Sunday, March 18, 2007

Grrrl Squad #1

Grrrl Squad #1, March 1999, Amazing Aaron Productions
writers: Robert Brewer & Aaron Warner
artist: Aaron Warner
grayscaling: David F. Kleeberger

What characterises the empowered woman? Confident sexuality and assertive professionalism? High moral standards and determined initiative? Watch The Search for the Next Pussycat Doll and tell me if that's the empowered woman. Listen to the understandably embittered rants Cindy Sheehan and tell me. For the first time, America has a serious contender for the first female President on deck and we still don't know what the empowered woman looks like . . . because if it looks like a Pussycat Doll, Hilary Clinton certainly is not it.

In Grrrl Squad, the crew at Amazing Aaron Productions makes an offering we should consider -- one that combines all of the real world archetypes I've mentioned. It's a valiant effort, if already a bit dated.

Mayhem is an agent of the Grrrl Squad (Guerrilla Reconnaissance, Rescue, and Retaliation Legion), locked in a seemingly endless feud against Lady Malice and her HYDRA-like henchmen. With their James Bond-like weapons expert and their impossibly multi-leveled diesel truck base, it's all an obvious SHIELD spoof, complete with the Head of the Grrrl Squad sporting an eye patch. Still, their top agent retains an identity all her own, flaunting a sexuality through her skin tight action suit, yet asserting some political significance in her role as secret ops specialist. This issue is sheer set-up, offering an opening act of action-oriented proportions (again, with that Bond-like explosive teaser), an establishment of the critical players, and a lead-in to the next issue entertainingly enough, but the momentum comes from Mayhem herself, so compelling a character that all scenes evolve around her in some way.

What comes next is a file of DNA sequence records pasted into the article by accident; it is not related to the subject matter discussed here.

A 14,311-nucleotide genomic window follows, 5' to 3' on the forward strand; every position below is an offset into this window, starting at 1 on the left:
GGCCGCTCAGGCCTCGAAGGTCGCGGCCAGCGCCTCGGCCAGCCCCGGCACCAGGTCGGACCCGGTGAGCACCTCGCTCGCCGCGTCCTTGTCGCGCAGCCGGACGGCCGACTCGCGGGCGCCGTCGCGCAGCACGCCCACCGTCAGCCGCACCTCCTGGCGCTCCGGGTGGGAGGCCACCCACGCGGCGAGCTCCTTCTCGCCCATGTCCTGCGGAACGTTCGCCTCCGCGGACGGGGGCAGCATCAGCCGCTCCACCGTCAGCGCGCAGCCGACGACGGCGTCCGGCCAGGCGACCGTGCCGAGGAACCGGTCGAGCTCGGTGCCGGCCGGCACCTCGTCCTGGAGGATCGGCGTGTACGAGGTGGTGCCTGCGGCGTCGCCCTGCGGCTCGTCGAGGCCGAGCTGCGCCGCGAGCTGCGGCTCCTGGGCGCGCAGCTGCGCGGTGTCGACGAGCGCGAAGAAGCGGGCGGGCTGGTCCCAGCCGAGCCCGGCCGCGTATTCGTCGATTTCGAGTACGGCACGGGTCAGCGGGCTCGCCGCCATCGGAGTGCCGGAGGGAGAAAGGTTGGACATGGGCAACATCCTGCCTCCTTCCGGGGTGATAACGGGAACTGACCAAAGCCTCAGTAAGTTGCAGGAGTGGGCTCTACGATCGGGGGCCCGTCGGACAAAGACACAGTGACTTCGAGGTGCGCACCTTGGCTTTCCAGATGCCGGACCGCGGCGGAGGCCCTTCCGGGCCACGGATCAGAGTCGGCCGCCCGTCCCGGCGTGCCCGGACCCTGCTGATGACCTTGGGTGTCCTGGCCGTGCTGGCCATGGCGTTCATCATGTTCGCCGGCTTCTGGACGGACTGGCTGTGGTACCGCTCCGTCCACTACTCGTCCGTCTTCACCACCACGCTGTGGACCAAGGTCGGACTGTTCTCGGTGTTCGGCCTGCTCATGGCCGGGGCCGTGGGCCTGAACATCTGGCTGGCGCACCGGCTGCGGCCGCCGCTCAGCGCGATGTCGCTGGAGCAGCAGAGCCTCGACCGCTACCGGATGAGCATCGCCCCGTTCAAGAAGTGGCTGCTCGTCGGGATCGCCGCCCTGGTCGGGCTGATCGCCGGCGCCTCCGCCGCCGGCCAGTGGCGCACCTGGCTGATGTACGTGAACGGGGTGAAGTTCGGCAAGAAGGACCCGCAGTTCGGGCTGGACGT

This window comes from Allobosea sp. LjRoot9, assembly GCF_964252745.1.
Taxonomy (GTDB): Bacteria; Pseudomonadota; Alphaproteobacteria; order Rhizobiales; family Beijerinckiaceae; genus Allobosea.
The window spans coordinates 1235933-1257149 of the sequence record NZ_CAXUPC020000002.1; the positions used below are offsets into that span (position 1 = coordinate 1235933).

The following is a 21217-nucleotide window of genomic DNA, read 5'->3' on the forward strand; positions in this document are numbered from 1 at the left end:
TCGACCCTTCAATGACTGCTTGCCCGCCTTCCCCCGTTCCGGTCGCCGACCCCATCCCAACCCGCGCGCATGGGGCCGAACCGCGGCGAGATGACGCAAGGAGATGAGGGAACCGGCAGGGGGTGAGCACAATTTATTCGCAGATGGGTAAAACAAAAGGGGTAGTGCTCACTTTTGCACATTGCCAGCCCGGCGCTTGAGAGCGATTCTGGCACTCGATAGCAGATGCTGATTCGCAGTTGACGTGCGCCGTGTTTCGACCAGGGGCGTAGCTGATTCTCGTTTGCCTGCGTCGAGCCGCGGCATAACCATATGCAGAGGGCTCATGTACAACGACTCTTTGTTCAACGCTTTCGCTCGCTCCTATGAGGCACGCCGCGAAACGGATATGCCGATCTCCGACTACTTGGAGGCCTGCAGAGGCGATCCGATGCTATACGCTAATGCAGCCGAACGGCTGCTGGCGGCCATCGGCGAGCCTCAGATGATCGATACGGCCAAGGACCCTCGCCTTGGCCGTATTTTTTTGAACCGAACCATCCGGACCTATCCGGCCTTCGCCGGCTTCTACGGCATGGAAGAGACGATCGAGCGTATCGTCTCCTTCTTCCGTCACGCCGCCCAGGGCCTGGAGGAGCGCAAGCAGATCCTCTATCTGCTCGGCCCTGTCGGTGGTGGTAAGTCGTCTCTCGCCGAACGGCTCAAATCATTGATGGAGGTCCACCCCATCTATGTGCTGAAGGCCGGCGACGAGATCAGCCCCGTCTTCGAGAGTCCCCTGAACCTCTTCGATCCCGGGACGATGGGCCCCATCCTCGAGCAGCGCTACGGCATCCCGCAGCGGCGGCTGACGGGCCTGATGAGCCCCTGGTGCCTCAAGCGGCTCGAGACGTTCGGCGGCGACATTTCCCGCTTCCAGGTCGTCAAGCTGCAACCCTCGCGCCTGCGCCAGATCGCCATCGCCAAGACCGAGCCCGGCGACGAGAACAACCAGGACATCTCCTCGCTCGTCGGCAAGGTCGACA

I suppose that's one thing all women have in common, from Presidential hopeful to Pussycat Doll: the world evolves around them.

As an independent publishing effort, I must confess, Grrrl Squad #1 reminds me of the first few comic books published by my own K.O. Comix, what with its full color cover and grayscale interiors. Aaron Warner's art get better with every page, although the some of the pages are a bit pixelated, an unfortunate side effect of the grayscaling process, I presume. The front and back covers reveal the true potential of Amazing Aaron comics -- his artwork is truly suited for and benefits from full color production. My only real criticism is that more doesn't happen in this issue -- while it's a great pitch for the series, I don't want concept. I want story. The first act lasted too long, and another subplot could really flesh out the book's depth . . . unless the focus is really exclusively intended for Mayhem only. Funny -- I would've benefited from these criticisms in K.O.'s early days, too.

So, Grrrl Squad #1 suggests that guns and Heli-Chevys make for an empowered woman. They certainly show off some power, that's for sure. Ultimately, and unfortunately for many indie publishing efforts like Amazing Aaron Productions, like a Pussycat Doll or Presidential candidate, the true test is staying power. The truly empowered woman is one that evokes the reaction, I'd like to see you again. For the Grrrl Squad? I'd call her.

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